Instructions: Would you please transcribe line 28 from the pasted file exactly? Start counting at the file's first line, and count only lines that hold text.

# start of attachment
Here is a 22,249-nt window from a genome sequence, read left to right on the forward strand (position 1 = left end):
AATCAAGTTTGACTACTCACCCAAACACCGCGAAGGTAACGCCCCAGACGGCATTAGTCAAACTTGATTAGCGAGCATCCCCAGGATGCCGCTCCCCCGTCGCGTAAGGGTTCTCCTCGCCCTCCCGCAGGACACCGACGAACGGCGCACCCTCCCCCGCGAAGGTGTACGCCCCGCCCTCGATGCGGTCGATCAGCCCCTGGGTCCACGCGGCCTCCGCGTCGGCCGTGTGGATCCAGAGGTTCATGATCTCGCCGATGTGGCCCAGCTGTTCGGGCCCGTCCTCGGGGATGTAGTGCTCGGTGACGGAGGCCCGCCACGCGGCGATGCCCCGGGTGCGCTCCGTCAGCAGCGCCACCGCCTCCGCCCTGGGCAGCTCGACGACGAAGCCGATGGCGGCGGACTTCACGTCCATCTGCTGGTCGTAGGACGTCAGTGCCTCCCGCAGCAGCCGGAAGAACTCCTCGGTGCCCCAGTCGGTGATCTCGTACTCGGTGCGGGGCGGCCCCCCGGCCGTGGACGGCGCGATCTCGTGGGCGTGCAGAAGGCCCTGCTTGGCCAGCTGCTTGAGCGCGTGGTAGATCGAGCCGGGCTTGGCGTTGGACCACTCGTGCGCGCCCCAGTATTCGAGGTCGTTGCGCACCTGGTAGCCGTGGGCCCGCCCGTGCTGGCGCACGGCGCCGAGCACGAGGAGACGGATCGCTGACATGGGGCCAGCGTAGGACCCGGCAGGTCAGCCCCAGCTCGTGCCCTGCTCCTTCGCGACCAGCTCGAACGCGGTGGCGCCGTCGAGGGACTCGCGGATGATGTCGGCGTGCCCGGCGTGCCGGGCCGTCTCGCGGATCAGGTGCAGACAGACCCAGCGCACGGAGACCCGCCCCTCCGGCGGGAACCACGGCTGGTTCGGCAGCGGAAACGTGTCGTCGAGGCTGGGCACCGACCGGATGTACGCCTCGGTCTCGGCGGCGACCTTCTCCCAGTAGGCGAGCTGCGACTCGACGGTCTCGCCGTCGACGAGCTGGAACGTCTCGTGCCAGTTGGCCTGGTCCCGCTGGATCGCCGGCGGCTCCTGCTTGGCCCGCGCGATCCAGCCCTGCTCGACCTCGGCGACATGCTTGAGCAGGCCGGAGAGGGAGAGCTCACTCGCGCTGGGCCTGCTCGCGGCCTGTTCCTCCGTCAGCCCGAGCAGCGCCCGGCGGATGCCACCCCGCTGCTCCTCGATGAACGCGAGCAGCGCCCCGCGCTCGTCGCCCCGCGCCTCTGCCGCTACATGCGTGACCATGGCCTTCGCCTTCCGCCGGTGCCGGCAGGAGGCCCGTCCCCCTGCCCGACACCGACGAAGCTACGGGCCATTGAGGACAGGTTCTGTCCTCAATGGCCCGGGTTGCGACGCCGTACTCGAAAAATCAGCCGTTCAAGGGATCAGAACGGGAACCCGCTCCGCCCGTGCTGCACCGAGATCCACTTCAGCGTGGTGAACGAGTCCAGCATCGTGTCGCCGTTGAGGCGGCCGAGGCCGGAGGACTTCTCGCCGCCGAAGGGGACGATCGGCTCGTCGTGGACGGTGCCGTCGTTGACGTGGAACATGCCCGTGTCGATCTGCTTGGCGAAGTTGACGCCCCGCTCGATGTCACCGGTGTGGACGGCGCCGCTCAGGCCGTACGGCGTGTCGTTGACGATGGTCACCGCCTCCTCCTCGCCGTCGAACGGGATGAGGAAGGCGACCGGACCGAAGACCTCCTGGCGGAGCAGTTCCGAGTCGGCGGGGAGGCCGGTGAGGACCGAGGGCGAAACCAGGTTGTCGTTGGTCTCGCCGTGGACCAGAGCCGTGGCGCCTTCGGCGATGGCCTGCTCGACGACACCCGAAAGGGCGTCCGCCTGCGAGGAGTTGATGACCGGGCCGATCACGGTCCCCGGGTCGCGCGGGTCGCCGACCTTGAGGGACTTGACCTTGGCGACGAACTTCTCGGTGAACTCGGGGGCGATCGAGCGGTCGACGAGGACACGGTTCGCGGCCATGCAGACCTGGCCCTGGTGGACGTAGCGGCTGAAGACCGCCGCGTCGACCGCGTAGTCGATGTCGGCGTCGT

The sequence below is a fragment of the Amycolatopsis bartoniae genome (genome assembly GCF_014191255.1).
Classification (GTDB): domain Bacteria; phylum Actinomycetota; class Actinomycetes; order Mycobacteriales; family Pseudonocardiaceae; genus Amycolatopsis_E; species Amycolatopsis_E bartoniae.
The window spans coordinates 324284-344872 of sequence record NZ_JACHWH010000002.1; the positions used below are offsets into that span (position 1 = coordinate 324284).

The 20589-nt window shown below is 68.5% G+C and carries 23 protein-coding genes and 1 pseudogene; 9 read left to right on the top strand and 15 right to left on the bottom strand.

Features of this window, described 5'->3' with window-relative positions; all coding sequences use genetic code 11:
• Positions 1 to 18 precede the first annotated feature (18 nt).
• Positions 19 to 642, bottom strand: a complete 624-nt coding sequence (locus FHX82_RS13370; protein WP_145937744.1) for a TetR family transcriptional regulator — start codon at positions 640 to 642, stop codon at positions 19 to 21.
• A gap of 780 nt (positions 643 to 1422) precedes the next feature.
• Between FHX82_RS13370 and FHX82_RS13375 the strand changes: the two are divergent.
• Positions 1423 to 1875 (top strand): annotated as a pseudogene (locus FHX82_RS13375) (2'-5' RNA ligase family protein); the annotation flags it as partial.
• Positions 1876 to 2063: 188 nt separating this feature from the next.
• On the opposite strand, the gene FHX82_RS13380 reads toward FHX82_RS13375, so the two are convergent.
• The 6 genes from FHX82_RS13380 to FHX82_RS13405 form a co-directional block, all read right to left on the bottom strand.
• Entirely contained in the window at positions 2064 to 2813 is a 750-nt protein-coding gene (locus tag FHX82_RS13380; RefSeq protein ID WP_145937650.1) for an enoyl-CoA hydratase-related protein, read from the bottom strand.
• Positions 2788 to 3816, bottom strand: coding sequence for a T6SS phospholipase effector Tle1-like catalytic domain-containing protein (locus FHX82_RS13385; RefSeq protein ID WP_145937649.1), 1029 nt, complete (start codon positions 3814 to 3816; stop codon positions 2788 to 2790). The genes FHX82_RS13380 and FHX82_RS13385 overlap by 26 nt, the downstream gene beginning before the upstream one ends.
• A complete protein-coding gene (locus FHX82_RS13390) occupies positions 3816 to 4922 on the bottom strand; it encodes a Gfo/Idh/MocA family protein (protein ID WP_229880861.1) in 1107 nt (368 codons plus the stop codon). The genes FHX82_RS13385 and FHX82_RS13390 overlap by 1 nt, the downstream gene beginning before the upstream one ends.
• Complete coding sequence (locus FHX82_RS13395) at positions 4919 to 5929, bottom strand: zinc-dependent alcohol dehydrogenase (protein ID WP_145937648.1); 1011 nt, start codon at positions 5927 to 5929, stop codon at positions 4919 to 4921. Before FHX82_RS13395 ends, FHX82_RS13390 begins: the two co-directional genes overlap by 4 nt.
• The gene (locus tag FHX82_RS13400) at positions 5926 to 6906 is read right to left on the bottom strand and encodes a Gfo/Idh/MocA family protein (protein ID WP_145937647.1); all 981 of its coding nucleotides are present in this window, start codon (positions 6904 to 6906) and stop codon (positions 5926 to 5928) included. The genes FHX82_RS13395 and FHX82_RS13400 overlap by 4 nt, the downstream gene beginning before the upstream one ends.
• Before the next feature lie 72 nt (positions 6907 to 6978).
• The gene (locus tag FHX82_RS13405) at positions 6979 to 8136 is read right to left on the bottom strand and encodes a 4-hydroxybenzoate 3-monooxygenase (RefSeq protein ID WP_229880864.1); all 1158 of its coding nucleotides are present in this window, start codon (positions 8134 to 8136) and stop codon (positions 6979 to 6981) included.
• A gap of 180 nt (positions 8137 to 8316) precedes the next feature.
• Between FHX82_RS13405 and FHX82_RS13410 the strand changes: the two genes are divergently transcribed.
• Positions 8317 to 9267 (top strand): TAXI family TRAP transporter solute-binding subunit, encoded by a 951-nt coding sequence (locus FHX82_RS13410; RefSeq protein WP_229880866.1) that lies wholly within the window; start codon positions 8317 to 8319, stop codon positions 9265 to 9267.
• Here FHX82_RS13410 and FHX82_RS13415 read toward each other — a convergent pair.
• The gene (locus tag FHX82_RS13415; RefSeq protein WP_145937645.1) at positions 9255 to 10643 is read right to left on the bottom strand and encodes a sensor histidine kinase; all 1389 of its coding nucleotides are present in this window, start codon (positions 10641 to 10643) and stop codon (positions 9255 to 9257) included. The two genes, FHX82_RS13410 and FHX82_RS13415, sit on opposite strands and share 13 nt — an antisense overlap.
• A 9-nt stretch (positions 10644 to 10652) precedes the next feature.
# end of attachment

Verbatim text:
• A 9-nt stretch (positions 10644 to 10652) precedes the next feature.